Department of Justice to Investigate St. Louis County Family Court

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Across the country each day, family and Juvenile courts have children passing by their benches on the way to a future that may involve severe limitations on their freedom.  Armored in the protections of the constitution and federal law, each child should have a fair and just trial and, if applicable, appropriate rehabilitations and punishments.  This should all transpire blind to all but truth.  Occasionally we wonder however if lady justice is peeking from behind her blindfold, and if what she is seeing is guiding her sword hand.  The Department of Justice is asking this question with regard to St. Louis county family courts:

The Justice Department announced today [November 18] that it has opened a pattern or practice investigation of the Family Court of St. Louis.  The investigation will focus on whether the court provides constitutionally required due process to all children appearing for delinquency proceedings and whether the court’s administration of juvenile justice provides equal protection to all children regardless of race.

This investigation will include a comprehensive review of policies, procedures, court documents and statistical data.  As part of this investigation, the department will reach out to juvenile justice stakeholders, including community members and groups with knowledge of the Family Court’s processes.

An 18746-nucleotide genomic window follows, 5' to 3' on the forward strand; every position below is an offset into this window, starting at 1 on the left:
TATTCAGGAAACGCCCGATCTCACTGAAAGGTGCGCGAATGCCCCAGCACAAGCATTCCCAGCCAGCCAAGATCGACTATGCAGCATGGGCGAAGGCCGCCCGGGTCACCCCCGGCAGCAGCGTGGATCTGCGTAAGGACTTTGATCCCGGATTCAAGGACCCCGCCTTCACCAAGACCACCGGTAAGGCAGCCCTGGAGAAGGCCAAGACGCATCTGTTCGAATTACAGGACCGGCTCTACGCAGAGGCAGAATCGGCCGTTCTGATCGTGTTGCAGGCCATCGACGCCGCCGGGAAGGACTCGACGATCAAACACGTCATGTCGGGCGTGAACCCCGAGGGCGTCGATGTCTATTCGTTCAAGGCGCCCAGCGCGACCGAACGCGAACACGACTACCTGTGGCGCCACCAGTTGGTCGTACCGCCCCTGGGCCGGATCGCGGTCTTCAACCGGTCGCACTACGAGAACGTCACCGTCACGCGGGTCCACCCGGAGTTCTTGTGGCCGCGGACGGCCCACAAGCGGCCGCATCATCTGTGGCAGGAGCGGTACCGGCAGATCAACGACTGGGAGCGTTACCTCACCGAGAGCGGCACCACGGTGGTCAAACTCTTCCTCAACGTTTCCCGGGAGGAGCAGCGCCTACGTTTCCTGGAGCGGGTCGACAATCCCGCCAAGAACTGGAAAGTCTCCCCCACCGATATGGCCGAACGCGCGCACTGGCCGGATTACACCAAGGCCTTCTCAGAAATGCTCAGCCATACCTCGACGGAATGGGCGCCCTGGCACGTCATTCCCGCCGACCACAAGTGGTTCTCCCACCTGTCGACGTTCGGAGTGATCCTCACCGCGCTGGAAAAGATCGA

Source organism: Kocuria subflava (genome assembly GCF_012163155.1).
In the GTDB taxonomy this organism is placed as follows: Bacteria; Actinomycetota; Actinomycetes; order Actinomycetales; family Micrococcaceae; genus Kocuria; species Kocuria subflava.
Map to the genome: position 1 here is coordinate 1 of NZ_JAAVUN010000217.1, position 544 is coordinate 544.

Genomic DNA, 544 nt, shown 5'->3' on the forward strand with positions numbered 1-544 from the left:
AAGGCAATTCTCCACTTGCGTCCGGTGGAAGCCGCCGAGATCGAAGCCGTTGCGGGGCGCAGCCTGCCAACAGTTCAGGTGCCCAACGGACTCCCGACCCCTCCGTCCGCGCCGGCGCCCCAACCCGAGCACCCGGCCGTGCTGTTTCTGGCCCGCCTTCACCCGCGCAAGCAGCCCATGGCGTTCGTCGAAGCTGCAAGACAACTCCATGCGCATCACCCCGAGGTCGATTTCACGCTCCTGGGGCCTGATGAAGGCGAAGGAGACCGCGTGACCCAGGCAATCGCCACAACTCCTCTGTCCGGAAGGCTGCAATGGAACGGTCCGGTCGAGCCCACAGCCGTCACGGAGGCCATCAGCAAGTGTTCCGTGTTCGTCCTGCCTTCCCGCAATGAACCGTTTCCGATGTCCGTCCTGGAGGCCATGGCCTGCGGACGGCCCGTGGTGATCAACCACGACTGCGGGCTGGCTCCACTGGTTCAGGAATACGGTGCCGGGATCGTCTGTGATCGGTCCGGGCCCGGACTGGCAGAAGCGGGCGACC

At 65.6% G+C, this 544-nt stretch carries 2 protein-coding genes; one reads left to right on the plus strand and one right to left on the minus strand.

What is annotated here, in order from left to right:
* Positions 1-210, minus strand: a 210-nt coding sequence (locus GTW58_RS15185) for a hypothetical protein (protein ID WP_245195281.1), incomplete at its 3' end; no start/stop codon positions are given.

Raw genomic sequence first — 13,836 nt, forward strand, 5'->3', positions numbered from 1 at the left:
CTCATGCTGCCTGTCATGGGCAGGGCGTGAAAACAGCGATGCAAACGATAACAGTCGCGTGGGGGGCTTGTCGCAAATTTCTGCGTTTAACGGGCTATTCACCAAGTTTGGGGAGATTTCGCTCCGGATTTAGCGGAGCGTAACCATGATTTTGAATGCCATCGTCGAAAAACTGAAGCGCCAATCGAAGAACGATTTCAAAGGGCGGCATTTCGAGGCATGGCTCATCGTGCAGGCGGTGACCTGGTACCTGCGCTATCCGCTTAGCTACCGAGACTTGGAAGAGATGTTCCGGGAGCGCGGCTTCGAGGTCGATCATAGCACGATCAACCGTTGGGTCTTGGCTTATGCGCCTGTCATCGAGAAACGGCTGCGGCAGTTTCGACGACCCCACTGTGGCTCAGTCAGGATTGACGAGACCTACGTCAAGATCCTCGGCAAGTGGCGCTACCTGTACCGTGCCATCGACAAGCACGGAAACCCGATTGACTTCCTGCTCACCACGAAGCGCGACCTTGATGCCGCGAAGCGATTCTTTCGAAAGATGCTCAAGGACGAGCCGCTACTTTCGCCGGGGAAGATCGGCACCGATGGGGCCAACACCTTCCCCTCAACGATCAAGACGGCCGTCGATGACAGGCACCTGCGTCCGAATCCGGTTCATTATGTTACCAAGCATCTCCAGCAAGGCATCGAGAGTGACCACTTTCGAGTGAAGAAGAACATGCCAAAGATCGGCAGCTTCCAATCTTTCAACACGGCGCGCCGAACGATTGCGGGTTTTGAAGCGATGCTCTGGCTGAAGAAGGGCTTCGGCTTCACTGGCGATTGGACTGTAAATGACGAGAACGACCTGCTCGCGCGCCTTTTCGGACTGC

In this investigation the focus seems to be on self-improvement,

“Protecting the constitutional rights of all children appearing in court is critical to achieving our goals of improving juvenile courts, increasing the public’s confidence in the juvenile justice system and maintaining public safety,” said Acting Assistant Attorney General Jocelyn Samuels for the Civil Rights Division.  “During the course of this investigation, we will consider all relevant information, particularly any efforts the court has undertaken to ensure compliance with the Constitution and federal law.”

While any wrongdoing is yet to be determined, in a system ran by fallible people it is nice to know that when these questions arise the system is occasionally willing to self-correct.  These investigations are rare, however there have been a few over the last handful of years leading to lawsuits and settlements across the country.  When our blindfolds start to slip, its nice to know we can be willing to set down our sword and scale long enough to tighten the knots on our blindfold.

 

UH Law Professor comments on Houston case involving 12-year-old convicted of felony

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In Houston, a 12-year-old girl was recently convicted of a felony for taking a photograph of a classmate in a locker room. Professor Marrus, from the University of Houston Law Center, was quoted in a Houston Chronicle article covering the case.

Following quoted from Houston Chronicle article:

‍University ‍of ‍Houston ‍law professor Ellen Marrus sympathized with the victim but said prosecutors should not have charged the girl with a felony. “If we’re trying to make children into criminals and make them have a record and to have them be punished, then a felony is appropriate,” Marrus said. “If the idea is that our juvenile courts are different and we’re trying to change children’s behavior, then there are better options.”

To read the entire Houston Chronicle article, click here: http://www.houstonchronicle.com/news/houston-texas/houston/article/12-year-old-convicted-of-felony-for-locker-room-4813385.php